Who has duty to enforce big rig size limits on Kentucky’s roads?

Generally, when someone is hurt due to another party's negligence, the injured person has a right to seek fair compensation in a court of law. When the alleged breach of duty was by a governmental entity or government employee, however, different rules apply. At common law, the government could not be held liable for injuries caused by negligence. This was because of the "sovereign immunity" doctrine, which held that "the king can do no wrong." While it is now possible to file suit against the government and be awarded money damages under some circumstances, such cases tend to be much more difficult than if the defendant had been a business or individual without government ties. Read More


Tennessee Court of Appeals Reverses Summary Judgment in Tractor-Trailer Accident Case

Because of the disproportionate size and weight between commercial trucks and passenger vehicles, people in the smaller vehicles tend to suffer more serious injuries in a tractor-trailer accident. However, as a recent case illustrates, truckers also can be injured - especially when both of the involved vehicles are 18-wheelers. Read More


Company that brokered shipment through freight company not vicariously liable for 18 wheeler accident

When it comes to claims arising from an 18-wheeler accident, an injured person is often wise to "cast a large net" and name as many defendants as possible. This is because insurance coverage issues and policy limits can restrict the ultimate recovery from a particular defendant, but, if several defendants are named, it is more likely that the plaintiff will be fully compensated for his or her medical expenses, lost wages, and pain and suffering. Of course, the defendants named in a tractor-trailer wreck case may have a viable defense, and they have a right to seek the dismissal of the case against them on procedural grounds. In such cases, it is up to the courts to decide who stays and who goes. Read More


Big rigs are required to keep truck log books, but few do

By Kyle Roby, Attorney English, Lucas, Priest & Owsley, LLP Tractor trailer drivers are required to keep log books. Log books record the time a truck driver has been driving or on-duty. It's one of the first things we examine when we're called on to help someone who has been injured in an accident that involves a truck. Few drivers, however, are as dutiful with keeping those truck log books as they should be. Log books are hand-written, and simple to read, and easy to keep up with if a driver wants to do so. The truck log books require the following of a driver and the company he or she works for: Log books must be kept as the driver goes. Every time a driver begins the day, he or she is required to note the city, state, and time. The driver is to keep track of the amount of time driving - time left, time arrived, and time spent on breaks throughout the day. The name of the company that owns the truck and its headquarter's location are required at the top of each log book page. The driver must sign the log book to indicate that the information in it is accurate and truthful. If the driver is following the law, the truck log books should show that he or she abided by the time limits specified by law. Police officers, state troopers and officials from the Federal Motor Carrier Safety Administration are allowed to examine the log books at any time to check to see if the driver is following the law. Many times, though, drivers do not keep up with log books, or falsify the books to indicate he or she has abided by the law. Read More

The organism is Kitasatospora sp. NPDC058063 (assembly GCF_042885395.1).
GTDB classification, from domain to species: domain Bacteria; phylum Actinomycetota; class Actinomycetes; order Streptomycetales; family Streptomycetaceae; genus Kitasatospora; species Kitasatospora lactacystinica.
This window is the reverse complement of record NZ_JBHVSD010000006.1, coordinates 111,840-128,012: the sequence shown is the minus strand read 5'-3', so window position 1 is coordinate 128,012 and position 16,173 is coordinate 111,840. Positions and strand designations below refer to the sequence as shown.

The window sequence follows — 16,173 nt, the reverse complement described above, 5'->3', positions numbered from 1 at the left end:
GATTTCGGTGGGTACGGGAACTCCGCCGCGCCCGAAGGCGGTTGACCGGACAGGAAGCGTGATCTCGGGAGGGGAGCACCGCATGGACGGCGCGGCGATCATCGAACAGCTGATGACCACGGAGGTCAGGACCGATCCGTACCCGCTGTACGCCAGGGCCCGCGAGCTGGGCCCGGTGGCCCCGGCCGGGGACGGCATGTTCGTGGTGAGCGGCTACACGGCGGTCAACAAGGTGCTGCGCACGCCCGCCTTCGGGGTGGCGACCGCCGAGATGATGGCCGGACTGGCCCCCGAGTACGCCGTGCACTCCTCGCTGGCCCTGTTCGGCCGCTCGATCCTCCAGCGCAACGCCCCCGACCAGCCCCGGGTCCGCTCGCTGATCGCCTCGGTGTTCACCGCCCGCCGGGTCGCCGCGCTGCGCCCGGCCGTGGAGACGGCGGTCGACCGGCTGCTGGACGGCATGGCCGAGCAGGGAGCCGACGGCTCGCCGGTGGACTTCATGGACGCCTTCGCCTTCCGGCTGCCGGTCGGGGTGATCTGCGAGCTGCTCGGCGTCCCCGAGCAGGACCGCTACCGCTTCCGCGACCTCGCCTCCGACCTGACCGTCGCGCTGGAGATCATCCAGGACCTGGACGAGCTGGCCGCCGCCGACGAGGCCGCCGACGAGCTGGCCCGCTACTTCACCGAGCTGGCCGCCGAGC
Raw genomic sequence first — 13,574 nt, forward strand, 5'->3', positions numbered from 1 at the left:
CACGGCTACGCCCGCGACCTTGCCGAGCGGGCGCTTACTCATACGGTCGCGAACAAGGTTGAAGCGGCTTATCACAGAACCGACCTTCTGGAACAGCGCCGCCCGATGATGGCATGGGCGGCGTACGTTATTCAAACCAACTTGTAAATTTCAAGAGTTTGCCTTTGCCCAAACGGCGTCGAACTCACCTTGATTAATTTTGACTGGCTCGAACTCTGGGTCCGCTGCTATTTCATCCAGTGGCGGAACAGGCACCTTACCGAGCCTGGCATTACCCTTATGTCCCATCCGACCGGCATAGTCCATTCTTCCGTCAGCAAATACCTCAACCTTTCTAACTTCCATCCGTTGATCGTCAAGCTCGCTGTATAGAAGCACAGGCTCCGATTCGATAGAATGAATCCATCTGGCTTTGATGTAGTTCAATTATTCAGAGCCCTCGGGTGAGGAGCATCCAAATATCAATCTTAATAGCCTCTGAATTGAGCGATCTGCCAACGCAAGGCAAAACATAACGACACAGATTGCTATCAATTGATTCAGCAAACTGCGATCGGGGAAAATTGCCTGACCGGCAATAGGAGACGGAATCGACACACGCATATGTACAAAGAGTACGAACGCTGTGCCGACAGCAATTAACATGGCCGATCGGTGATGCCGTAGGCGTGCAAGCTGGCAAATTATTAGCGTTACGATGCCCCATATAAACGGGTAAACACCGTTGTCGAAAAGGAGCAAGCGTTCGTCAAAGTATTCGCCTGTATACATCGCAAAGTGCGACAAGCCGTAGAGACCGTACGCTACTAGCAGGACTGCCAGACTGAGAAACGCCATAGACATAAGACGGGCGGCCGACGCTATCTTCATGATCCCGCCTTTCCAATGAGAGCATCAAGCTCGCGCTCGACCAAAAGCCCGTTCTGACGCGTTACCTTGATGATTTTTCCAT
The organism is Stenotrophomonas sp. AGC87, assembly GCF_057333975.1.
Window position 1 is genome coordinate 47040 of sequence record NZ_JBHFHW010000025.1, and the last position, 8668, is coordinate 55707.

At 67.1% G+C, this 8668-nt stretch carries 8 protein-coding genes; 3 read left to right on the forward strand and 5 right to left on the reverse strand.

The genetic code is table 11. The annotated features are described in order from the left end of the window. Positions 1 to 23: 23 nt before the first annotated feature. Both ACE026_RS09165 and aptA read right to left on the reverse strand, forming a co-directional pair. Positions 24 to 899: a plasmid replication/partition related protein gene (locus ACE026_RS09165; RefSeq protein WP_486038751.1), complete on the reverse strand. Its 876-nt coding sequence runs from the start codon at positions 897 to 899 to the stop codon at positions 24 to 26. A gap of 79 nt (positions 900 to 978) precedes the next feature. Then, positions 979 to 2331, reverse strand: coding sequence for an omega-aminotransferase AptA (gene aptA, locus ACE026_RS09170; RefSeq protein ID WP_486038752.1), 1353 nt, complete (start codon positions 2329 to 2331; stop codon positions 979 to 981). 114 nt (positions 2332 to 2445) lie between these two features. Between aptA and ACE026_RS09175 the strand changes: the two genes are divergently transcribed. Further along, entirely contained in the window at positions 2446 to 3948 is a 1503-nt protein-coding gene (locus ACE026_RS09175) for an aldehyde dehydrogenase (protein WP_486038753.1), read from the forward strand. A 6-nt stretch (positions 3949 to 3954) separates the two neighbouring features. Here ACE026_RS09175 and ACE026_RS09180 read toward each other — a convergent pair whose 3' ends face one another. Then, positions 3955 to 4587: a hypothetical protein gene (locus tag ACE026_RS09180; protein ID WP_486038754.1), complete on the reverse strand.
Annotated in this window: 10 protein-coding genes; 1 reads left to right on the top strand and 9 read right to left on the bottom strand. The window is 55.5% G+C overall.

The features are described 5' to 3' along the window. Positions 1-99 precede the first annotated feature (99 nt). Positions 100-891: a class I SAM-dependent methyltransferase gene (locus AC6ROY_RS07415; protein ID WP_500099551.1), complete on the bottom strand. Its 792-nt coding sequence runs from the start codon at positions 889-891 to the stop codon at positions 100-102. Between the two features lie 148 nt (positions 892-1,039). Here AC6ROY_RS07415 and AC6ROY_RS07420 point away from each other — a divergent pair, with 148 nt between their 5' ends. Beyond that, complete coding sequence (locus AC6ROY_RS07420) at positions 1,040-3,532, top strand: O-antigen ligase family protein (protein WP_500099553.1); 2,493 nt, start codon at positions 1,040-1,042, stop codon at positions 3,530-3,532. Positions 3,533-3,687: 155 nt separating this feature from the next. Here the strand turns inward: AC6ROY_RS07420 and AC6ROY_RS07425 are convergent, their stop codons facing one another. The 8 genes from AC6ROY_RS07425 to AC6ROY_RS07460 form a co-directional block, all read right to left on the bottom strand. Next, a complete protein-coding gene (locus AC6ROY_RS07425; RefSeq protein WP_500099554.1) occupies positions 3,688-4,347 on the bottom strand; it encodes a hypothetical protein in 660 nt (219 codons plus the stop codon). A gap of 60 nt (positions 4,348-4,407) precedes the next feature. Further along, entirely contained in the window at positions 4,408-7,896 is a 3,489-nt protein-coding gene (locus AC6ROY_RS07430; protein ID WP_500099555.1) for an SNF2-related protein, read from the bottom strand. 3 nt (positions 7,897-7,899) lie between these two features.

Truck driver fatigue often the cause of accidents in Kentucky

By Kyle Roby, Attorney English, Lucas, Priest and Owsley, LLP The Federal Motor Carrier Safety Regulations apply to all tractor-trailers and truck drivers  in the U.S., including those in Kentucky and Tennessee. These regulations cover every aspect of operating, maintaining, and driving a truck. One of the most important, but also most ignored, part of these regulations concerns how long a driver can be behind the wheel in a given day, called hours of service rule. The hours of service rule provides that a truck driver may work no more than 14 hours in a day, with only 11 of those hours actual driving time. The rule is intended to limit truck driver fatigue. A truck driver can only operate a vehicle for 8 consecutive hours before taking a break, which must be 30 minutes or longer. The truck driver must record his hours of service in a drivers log book that he or she must keep updated at all times while driving. These rules are hard to enforce. Often, when we handle a truck accident case for a client, this is one of the first things we examine, and we often find that the trucking company and truck driver has violated this rule, falsified their log book, or exceed their hours of service. Having an experienced attorney examine the drivers log books and hours of services is critical when a truck driver has caused a wreck. Read More